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Italian Yearbook of Human Rights 2016


Edited By Centro di Ateneo per i Diritti Umani

The Italian Yearbook of Human Rights 2016 provides a dynamic and up-to-date overview of the measures Italy has taken to adapt its legislation and policies to international human rights law and to comply with commitments voluntarily assumed by the Italian Government at the international level.

The 2016 Yearbook surveys the activities of the relevant national and local Italian actors, including governmental bodies, civil society organisations and universities. It also presents reports and recommendations that have been addressed to Italy in 2015 by international monitoring bodies within the framework of the United Nations, the Council of Europe and the European Union. Finally, the Yearbook provides a selection of international and national case-law that casts light on Italy's position vis-à-vis internationally recognised human rights.

"Italy and Human Rights in 2015: Universal Ethics, Good Governance and Political Realism" is the focus of the introductory section of the Yearbook. Starting with the 1948 Universal Declaration of Human Rights, international human rights law plunged onto the world stage with very specific principles and rules, which represent so many points that are essential not only for the legality but also for the sustainability of the political agenda. The universal code of human rights, widely ratified by Italy, presses for a continuous commitment to perfecting the legal order, which has immediate significance for the good governance agenda.

The Italian Agenda of Human Rights 2016 represents an updated orientation tool with regards the main initiatives to be undertaken on the legislative, infrastructural and policy-making fronts in order to strengthen the Italian system for promoting and protecting human rights.

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Human Rights in Italian Case-law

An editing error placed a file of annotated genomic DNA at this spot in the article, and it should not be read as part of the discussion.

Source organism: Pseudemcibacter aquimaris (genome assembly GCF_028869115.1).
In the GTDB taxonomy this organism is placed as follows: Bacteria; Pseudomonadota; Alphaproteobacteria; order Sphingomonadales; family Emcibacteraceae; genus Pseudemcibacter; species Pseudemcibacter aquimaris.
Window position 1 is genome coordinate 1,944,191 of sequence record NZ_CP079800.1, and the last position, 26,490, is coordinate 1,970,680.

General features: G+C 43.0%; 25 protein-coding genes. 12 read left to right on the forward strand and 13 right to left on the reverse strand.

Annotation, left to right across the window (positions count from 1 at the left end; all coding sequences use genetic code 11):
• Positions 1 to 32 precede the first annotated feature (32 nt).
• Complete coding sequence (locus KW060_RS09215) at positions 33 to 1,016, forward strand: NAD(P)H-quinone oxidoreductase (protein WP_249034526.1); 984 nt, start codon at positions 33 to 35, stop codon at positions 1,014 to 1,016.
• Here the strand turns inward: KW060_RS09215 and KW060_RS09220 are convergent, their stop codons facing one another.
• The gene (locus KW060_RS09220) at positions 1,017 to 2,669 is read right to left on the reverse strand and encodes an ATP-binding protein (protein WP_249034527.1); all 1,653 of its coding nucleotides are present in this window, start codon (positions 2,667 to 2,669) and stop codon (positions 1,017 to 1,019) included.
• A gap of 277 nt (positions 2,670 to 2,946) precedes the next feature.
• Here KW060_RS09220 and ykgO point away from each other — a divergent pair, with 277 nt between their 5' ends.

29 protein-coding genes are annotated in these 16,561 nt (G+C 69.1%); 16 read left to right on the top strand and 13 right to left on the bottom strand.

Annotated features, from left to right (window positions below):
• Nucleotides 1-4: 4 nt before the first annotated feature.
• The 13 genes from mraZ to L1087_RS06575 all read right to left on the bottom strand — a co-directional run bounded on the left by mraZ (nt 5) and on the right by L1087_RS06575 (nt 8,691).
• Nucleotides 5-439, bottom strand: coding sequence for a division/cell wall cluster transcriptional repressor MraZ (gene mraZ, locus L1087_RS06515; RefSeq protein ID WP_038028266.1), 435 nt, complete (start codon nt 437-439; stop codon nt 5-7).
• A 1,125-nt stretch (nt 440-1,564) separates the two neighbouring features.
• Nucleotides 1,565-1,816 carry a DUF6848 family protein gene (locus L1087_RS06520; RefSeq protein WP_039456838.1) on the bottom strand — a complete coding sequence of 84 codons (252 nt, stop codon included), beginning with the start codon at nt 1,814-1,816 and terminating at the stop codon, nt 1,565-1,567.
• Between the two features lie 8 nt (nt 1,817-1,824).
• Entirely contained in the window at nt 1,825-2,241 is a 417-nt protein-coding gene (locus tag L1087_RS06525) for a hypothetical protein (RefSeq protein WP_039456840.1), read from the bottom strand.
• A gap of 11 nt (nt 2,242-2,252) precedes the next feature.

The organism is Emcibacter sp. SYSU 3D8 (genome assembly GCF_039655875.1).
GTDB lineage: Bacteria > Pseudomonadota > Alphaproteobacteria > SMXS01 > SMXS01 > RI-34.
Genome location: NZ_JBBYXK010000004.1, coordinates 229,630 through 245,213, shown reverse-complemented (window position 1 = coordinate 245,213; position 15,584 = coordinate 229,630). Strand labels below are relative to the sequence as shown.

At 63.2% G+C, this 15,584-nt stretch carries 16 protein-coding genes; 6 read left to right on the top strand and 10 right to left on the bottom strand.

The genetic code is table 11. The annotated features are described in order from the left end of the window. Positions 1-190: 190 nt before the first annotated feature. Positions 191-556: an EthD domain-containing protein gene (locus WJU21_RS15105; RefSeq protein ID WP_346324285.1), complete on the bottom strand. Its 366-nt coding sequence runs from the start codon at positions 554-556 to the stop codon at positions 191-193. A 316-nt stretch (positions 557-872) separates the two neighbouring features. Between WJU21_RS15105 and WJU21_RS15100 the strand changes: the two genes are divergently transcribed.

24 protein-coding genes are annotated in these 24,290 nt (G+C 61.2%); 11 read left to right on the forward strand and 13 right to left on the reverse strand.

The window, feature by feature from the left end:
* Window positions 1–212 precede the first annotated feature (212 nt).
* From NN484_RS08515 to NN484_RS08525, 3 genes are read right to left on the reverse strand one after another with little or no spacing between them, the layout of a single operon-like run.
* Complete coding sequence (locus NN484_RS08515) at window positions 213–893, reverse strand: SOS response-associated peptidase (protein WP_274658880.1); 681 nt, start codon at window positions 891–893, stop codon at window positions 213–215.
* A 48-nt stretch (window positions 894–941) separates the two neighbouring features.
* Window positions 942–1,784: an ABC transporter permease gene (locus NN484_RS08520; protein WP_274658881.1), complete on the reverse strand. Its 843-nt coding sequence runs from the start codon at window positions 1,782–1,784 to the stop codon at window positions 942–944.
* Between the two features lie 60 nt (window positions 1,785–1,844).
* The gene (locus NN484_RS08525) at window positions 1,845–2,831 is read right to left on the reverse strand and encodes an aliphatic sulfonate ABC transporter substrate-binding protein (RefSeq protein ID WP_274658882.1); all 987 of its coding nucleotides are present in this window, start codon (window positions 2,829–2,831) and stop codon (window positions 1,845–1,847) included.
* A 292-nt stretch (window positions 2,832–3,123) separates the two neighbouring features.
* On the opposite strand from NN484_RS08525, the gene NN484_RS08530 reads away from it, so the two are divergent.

As in the previous editions of this Yearbook, this section presents some examples taken from the jurisprudence of Italian courts in 2015 in which human rights as articulated in the main international sources have been given a special place. Emphasis has been put on the case-law of the Constitutional Court and of the Court of Cassation. The aim is not to provide a comprehensive survey, but rather to help identify trends and patterns in the practice of Italian courts as regards human rights issues in 2015.

I. Aspects of the Relationship between Italian Justice and ECtHR Case-law

A. Importance of ECtHR Case-law in National Law

With judgment 49/2015 the Constitutional Court declared inadmissible the question of constitutional legitimacy of article 44(2) of the Consolidated law on construction (presidential decree 380/2001) concerning the confiscation of the property after the offence of unlawful property subdivision has been ascertained. The question was raised by the Teramo Court and the Court of Cassation, criminal division (on the same question, decided in a similar way, see also Constitutional Court ordinance 23 July 2015, No. 187).

This provision has consistently been interpreted by authoritative case-law in Italy as excluding that confiscation requires criminal sentencing as a precondition. However, in the case of Varvara v. Italy (see 2014 Yearbook, p. 325) the ECtHR confirmed that confiscation “may not be applied in the case of a declaration of the crime being time-barred, even if criminal responsibility has...

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